Science’s fallen hero

Meet Thomas Midgley, Jr., who solved science problems by making bigger ones.

Scientists take a drubbing in popular culture.


They're depicted as oddballs, like the dweebs in the Big Bang Theory, a ratings topper from 2007 to 2019 and now ubiquitous in lucrative, syndicated reruns. In the 1960's, Gilligan's Island featured "The Professor," an egghead with no social skills. And lest we think this is a relatively recent stereotype, Mary Shelley introduced the world to the mad, obsessive Victor Frankenstein in 1818.

Enter Thomas Midgley, Jr., engineer and chemist who reached the scientist's equivalent of rockstar status nearly 100 years ago. Midgley, whose father and grandfather were both patent-holding inventors, was born in western Pennsylvania in 1889. After a boyhood in Columbus, Ohio, he took off for the Ivy League, emerging from Cornell with a Ph.D. in mechanical engineering in 1911.

Described as affable, Midgley is said by historians to have been in constant possession of a copy of the Periodic Table of Elements. By 1916, he was working in a General Motors lab assigned to develop a gasoline additive that would control "knocking" -- the pinging, rattling noises that can afflict an accelerating gasoline engine. By the early 1920's, Midgley's team had settled on tetraethyl lead (TEL) as the solution. The American Chemical Society (ACS) recognized Midgley with its annual Nichols Medal in 1923. He took the next month off with symptoms of lead poisoning. By contrast, GM stayed safe, marketing tetraethyl lead gasoline as "ethyl."

While evidence built on lead's impact on the human nervous system, especially for children whose brains were still developing, leaded gasoline was used for the next 50 years.

Harmful invention #2: Freon

But soon, Midgley had a different passion. GM's new appliance division Frigidaire, needed to find a safe, non-toxic refrigerant chemical to replace the toxic mash already in use. Combining fluorine and carbon, he hit paydirt: Dichlorodifluoromethane, better known by its marketing name, freon. Midgley was credited with developing an entirely new chemical family, chlorofluorocarbons (CFC's).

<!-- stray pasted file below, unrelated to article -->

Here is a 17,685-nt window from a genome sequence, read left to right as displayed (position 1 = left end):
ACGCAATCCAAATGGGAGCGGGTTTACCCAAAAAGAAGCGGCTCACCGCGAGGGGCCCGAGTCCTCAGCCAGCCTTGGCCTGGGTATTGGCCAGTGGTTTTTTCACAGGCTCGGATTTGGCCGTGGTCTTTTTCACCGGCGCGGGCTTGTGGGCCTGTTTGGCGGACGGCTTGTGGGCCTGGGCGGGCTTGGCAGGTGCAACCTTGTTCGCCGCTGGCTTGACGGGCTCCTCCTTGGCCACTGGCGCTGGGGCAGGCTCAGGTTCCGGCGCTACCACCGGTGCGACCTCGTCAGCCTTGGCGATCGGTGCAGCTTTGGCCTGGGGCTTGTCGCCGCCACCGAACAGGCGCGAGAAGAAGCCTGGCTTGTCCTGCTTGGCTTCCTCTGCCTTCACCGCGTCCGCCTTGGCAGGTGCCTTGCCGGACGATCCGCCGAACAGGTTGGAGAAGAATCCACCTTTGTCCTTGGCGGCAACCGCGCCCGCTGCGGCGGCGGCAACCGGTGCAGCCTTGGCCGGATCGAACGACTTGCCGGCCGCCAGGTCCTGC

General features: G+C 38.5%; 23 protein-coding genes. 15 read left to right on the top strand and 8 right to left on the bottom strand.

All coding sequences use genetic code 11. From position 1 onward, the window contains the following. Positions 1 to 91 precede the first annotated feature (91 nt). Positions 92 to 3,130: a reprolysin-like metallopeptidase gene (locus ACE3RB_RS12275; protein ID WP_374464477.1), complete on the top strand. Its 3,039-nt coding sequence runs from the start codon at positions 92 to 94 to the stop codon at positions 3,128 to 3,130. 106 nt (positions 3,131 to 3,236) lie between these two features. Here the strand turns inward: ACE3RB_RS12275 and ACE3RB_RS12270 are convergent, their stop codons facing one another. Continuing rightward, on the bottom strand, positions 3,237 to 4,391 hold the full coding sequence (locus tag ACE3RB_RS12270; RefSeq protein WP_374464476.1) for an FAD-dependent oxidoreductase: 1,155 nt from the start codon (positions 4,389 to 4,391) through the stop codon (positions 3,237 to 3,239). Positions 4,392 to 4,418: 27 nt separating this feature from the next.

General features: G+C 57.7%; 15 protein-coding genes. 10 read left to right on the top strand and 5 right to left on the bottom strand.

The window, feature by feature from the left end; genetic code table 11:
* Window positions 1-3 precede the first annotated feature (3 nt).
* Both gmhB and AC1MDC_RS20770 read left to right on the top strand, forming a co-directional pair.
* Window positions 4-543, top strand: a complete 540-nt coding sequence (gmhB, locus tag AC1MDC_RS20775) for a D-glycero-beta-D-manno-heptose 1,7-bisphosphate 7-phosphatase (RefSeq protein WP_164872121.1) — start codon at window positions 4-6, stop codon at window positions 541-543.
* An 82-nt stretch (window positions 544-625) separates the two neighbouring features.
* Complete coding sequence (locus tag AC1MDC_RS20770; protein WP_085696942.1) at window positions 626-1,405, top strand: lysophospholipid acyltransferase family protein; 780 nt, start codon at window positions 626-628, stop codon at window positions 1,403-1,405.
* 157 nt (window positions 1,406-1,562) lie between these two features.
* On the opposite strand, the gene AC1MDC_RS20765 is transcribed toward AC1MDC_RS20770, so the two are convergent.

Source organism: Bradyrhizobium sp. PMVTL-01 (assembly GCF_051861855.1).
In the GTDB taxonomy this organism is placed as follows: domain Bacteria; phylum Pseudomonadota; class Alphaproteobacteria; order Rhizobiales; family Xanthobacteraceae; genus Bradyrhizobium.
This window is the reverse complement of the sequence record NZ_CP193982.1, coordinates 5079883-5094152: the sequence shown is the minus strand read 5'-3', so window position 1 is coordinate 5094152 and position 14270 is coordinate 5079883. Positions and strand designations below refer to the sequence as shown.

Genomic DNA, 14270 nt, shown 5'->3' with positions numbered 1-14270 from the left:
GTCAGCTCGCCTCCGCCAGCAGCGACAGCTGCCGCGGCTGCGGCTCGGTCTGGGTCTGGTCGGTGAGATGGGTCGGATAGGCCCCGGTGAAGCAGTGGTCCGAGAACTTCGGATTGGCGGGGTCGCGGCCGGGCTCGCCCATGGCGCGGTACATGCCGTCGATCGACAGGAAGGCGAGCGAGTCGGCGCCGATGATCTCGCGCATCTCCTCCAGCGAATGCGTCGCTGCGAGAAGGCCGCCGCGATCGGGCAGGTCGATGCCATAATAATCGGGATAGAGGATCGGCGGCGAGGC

Midgley won the Priestley Medal -- the highest in ACS — in 1941. That same year, he became the organization's president.

By 1985, the ozone half of Midgley's star status began to fade. Scientists had detected "holes" in the Earth's stratospheric ozone layers at both poles, with Antarctica's situation particularly dire. At ground level, ozone is a pollutant — a primary component of "smog." But in the upper atmosphere ozone is a protectant—blocking skin cancer-causing solar radiation. Researchers tracked much of the problem to chlorofluorocarbons — notably Midgley's freon.

One final, fatal invention 

EArth ozone layer

Time-lapse photo from Sept. 9, 2019—scientists release these balloon-borne sensors to measure the thickness of the protective ozone layer high up in the atmosphere. (Credits: Robert Schwarz/University of Minnesota)

The world's nations responded with unusual urgency. By 1988, the Montreal Protocol on Substances that Deplete the Ozone Layer took effect, outlawing the manufacture of CFC's. More than 180 nations signed on, with enthusiastic support from such notorious non-treehuggers as Ronald Reagan and UK Prime Minister Margaret Thatcher.

Today, scientists tell us that damage to the ozone layer has begun to reverse, with projections that the ozone layer will be whole by the start of the next century.

Similarly, use of tetraethyl lead in gasoline is sharply down, but not completely out. A few nations including Algeria, Iraq, Myanmar and North Korea may still allow its limited use. The U.S. still allows leaded fuel for small aircraft, farm and lawn equipment. Neurologists credit the near-absence of TEL with health and intelligence improvements in children.

Wouldn't it be nice if blunders like Midgley's could be as easily reversed with climate change or COVID?

In the cruelest of ironies, Midgley's final invention directly caused his demise. In 1940, he contracted polio, leaving him a paraplegic but not dampening his zeal for invention. He devised a rope-and-pulley system to haul himself into a wheelchair and back into bed.

On November 2, 1944, Thomas Midgley, Jr. died in his Ohio home, inadvertently strangled by his own invention.

Peter Dykstra is our weekend editor and columnist. Contact Peter at pdykstra@ehn.org or @pdykstra.

His views do not necessarily represent those of Environmental Health News, The Daily Climate, or publisher, Environmental Health Sciences.

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